Council committee votes down measure to save historic Plaza apartments

nelle peters on plazaThree historic buildings on the Country Club Plaza could soon be demolished.

The city council plans and zoning committee today voted against historic status for the three buildings attributed to architect Nelle Peters.

The vote comes after the Historic Preservation Commission and the City Plan Commission voted to recommend adding the buildings the city Nelle Peters Thematic Historic District.

That could have prevented demolition for three years if the city council approves it.

But a motion to do that today by Councilwoman Katheryn Shields died for lack of a second in the plans and zoning committee.

Councilwoman Heather Hall moved for denial and councilmen Scott Taylor, Quinton Lucas and Lee Barnes voted with her.

That would seem to be the end of an effort by the Historic Kansas City Foundation to save the buildings that Price Brothers Development has filed to demolish.

The measure for historic designation still goes to the full council later this month but will need nine of 13 votes to pass, and today four council members voted against it.

A key factor in the committee vote was that the developer paid $3.6 million for the buildings when they did not have historic designation.

That made it unfeasible to renovate the buildings at 4228,4730 and 4734 Summit, the developers argued.

Hall and Barnes questioned the fairness of making the developers lose money.

“If someone has invested their money and there’s not a way for them to get their money back…,” Barnes said.

He also said he wondered why the buildings were not given historic designation years ago.

Jim Bowers, attorney for the developers, said the request for the designation now was improper and amounted to unconstitutional taking of property.

Doug Price said he bought the buildings intending to tear them down for a large project that is still taking shape.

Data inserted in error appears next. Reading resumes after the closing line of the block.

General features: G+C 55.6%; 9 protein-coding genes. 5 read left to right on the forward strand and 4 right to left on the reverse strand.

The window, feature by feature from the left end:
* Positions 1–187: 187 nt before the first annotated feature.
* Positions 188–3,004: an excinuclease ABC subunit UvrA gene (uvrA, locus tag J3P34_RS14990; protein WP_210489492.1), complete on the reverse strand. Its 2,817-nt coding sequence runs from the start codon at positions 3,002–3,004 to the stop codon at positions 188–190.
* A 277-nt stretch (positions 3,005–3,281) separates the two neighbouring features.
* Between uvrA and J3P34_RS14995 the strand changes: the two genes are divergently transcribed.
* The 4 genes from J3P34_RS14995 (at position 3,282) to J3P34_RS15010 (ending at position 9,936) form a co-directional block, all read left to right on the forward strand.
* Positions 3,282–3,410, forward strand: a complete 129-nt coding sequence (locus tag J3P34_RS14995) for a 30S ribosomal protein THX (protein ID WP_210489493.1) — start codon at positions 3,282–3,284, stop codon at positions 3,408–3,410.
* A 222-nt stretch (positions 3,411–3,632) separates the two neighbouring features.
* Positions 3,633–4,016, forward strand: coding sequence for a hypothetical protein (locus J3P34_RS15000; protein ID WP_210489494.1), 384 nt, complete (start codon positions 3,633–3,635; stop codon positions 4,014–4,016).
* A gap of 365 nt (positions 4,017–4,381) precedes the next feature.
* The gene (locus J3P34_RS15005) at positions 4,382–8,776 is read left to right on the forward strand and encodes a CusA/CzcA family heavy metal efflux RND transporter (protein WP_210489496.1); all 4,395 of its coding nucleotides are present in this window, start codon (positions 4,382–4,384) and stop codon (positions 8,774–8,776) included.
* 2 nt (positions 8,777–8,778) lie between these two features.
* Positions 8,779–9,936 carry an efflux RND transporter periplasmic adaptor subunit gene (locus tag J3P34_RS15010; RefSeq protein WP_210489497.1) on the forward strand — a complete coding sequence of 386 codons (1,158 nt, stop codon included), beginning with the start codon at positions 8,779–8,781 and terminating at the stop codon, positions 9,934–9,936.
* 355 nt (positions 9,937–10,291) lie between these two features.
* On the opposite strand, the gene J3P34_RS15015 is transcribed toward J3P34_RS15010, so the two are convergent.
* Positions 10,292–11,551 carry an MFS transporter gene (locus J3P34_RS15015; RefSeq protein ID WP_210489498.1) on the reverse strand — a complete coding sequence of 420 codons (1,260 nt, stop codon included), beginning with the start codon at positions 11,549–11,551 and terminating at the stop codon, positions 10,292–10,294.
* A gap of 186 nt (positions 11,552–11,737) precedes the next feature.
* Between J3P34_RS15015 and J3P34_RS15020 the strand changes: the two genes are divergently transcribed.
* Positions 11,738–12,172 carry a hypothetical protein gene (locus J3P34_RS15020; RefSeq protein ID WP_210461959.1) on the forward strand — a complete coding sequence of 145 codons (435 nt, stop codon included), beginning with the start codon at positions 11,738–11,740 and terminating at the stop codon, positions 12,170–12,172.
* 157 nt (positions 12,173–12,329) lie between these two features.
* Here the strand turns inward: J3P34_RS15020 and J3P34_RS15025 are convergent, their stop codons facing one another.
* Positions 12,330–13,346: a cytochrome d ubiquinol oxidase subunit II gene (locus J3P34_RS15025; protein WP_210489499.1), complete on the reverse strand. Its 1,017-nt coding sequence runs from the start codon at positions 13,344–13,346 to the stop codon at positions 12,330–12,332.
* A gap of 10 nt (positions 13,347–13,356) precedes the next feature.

“I just told my staff to tear it down and I didn’t think anything of it,” he said. “It was a boarding house when it was built ….,” he said of the cluster of three buildings.

Advocates argued for saving what were among few remnants of working class housing in the Plaza area and to save the work of Peters.

Bowers said that many of her other works are already preserved, including those in her existing historic district and the Ambassador Hotel in Midtown.



  1. L. McGinnis says:

    What a shame. The Plaza is quickly loosing its integrity as one of the most beautiful shopping areas in the United States. The structures that have been replacing the history and beauty of the Plaza in the past 15 years are cold and ugly.
    You members of the city council should be ashamed of yourselves. Your not taking care of Kansas City.

  2. jellygator says:

    As a real estate agent, I am skeptical about some of this. When they purchased, they had a right to investigate whatever they wanted to know – including whether they could get approval to tear down the buildings. So what I see here is they not only didn’t complete their due diligence well enough to prevent problems, now they’re making statements that are misleading. The article says,

    “A key factor in the committee vote was that the developer paid $3.6 million for the buildings when they did not have historic designation.

    That made it unfeasible to renovate the buildings at 4228,4730 and 4734 Summit, the developers argued.”

    But they have money for a demolition, debris removal, and new construction on the site? This means it IS feasible, but they wouldn’t make money, a factor that they should have considered before they purchased for such big plans.

  3. jellygator says:

    P.S. There is nothing saying that governments should take action to make sure private parties make more money than they otherwise would….

  4. cdawley says:

    What does it matter if the developers lose money. Preserving KC history is more important than money!

  5. MarcT says:

    I ,for one, am tired of all these Johnny come lately’s crying that these buildings should be saved. Historic KC had the opportunity to designate these as ” historic” .They had no historic designation when purchased for the going market price. Suddenly, groups or individuals ( who always know how to spend your money better than you do ) come out of the woodwork. Sure, I would have loved see these made into modern condo’s, but when you try and change the rules retroactively, that’s not fair ( unless you’re in a socialist society ). Historic KC ( or any other group/individual ) had the same opportunity to buy these buildings when they were for sale.Where were they then ? The naysayers on the vote have what my mother used to say – “Champagne taste with beer pockets” .

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